Sun Grid Engine — A Batch System
What is a batch system?
Any HPC (or HTC) system — usually a cluster of machines — needs a means of sharing computational resources fairly between users; without, there would be anarchy. Batch-queueing systems — usually abbreviated to simply batch systems — are intended to do this.
All batch systems have at least these features:
- a scheduler for allocating resources (CPUs!) to jobs and for prioritising jobs;
one or more queues to which jobs are submitted — each queue might be configured for a particular type of job, for example, serial or parallel jobs, long or short jobs, or those requiring particularly high memory.
To use a batch system, each computational job must be defined: the program to run is specified, with any input and output files, arguments, and the required environment (e.g., working directory, PATH and perhaps LD_LIBRARY_PATH). The defined job is then submitted to the batch system, usually to a specified queue.
Traditionally, jobs must be run non-interactively, i.e., in batch mode, though the ability to run queued, interactive jobs may be provided. (Interactive jobs may be run on RCS clusters only where specified in the user documentation.)
On RCS-run HPC clusters, all computationally-intensive activity should be run under the documented batch-queueing system — any computationally-intensive process running outside of the batch system will be killed by the system administrator.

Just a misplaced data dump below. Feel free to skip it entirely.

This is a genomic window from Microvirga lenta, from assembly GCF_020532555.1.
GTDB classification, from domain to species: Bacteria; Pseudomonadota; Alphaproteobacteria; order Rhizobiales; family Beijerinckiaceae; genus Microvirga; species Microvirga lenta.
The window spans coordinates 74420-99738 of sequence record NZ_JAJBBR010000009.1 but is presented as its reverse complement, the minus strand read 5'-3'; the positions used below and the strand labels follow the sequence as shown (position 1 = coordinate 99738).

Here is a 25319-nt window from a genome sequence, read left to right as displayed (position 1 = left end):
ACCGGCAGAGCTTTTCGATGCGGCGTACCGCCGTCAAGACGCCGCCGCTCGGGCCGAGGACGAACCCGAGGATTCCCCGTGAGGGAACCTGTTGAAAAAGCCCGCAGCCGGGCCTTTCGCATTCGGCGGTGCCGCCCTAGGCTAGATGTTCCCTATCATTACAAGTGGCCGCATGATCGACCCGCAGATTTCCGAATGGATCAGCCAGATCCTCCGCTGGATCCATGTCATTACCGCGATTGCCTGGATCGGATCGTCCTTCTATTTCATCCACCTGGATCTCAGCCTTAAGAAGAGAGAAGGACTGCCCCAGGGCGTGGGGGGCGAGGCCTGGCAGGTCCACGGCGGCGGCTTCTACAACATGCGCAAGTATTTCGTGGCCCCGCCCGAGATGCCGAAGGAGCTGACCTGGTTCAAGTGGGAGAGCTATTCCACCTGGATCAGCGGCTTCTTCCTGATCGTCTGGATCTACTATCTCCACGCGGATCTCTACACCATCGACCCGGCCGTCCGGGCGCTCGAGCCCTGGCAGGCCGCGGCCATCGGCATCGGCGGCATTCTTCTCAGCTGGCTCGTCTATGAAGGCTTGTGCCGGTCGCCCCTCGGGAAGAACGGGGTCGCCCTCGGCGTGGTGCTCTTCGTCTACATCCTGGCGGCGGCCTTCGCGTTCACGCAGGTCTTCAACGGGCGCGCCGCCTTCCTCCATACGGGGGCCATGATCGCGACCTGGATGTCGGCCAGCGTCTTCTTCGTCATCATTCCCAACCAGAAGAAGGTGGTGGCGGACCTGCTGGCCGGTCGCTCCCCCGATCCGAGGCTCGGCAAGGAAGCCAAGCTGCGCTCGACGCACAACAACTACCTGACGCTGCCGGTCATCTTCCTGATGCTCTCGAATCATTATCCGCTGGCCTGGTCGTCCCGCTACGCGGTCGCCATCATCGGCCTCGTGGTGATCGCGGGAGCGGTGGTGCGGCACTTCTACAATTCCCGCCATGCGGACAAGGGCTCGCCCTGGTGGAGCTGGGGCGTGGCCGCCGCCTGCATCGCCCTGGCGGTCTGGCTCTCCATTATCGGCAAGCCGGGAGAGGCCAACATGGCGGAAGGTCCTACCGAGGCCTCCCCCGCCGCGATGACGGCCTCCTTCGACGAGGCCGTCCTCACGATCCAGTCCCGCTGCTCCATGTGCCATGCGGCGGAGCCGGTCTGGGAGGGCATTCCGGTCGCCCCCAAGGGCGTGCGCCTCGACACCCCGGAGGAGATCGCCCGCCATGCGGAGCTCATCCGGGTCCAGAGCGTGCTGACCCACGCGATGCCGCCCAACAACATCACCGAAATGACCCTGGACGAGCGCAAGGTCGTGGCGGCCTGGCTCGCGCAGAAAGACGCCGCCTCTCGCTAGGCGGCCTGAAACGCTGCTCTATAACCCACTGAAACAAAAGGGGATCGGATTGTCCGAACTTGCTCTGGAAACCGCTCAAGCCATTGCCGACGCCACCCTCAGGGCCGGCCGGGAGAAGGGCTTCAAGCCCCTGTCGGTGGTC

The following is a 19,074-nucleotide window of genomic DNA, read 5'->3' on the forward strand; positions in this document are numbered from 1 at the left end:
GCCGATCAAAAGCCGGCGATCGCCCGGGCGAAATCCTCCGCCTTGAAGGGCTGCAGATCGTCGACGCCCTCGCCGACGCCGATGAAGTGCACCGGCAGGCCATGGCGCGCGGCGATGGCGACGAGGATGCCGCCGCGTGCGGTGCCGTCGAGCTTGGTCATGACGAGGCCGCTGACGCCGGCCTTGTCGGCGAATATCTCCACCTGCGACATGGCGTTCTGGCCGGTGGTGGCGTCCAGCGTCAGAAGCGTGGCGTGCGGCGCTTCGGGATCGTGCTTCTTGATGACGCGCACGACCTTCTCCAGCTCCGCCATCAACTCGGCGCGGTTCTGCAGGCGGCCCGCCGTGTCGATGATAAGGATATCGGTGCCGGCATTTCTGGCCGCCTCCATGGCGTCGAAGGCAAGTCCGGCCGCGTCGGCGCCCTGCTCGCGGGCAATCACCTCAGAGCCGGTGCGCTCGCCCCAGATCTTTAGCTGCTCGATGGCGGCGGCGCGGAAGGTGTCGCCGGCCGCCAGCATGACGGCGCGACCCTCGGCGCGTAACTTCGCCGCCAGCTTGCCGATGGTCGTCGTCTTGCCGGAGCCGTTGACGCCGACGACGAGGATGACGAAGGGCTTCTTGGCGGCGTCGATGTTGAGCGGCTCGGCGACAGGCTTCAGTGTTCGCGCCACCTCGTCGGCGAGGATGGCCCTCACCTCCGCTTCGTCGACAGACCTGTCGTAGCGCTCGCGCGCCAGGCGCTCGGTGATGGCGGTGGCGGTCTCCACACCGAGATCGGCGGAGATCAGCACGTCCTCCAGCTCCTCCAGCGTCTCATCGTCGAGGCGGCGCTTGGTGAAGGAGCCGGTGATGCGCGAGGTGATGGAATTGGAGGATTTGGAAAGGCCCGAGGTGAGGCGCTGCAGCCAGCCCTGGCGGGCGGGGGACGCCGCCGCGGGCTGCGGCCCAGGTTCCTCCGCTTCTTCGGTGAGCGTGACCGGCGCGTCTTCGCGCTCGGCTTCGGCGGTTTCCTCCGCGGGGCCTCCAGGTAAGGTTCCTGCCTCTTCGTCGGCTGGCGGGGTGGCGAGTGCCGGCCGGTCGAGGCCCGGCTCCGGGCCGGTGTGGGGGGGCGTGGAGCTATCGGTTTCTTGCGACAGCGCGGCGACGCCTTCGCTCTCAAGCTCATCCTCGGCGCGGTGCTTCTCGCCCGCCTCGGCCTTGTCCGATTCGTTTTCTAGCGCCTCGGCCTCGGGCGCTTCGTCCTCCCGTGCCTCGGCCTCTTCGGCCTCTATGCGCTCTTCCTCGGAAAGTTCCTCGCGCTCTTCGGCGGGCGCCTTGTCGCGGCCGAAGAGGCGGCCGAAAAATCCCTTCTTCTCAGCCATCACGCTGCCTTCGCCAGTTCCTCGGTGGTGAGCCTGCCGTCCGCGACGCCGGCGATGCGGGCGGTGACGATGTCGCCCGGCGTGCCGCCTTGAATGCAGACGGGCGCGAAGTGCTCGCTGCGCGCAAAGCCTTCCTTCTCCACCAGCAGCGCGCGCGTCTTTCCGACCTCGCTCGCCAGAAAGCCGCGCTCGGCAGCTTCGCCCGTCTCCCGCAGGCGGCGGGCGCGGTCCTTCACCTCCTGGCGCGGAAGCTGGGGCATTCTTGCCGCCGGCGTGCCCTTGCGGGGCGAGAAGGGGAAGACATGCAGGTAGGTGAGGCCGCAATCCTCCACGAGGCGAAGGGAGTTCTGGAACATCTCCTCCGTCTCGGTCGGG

Many batch systems are available, including NQS, LSF, Sun Grid Engine &mdash SGE &mdash and PBS (and, for HTC, Condor). SGE is the batch system used on Mace01, Man2e and Redqueen.
Sun Grid Engine is so-named because it is the engine of Sun Grid, an on-demand grid computing service operated by Sun Microsystems. However, SGE is otherwise (in the opinion of the author) a misnomer — SGE is a batch-queueing system; it is not grid middleware.
SGE is an open-source community effort sponsored by Sun Microsystems and hosted by CollabNet at gridengine.sunsource.net; it is free (as in beer) to download and use. Some features of SGE are introduced in this section, below.
Scheduler, Queues and Slots
SGE includes both a scheduler for allocating resources (CPUs!) to computational jobs and a queueing mechanism. Each queue is associated with a number of slots: one computational process runs in each slot; each compute node in the HPC cluster provides one or more slots.
For most parallel jobs, including those using OpenMP and MPI (e.g., OpenMPI or MPICH), and parallel programs such as Fluent and Star-CD, an SGE Parallel Environment must be specified. This PE acts as glue ensuring that SGE and the parallel, i.e., multi-process, program play nicely together.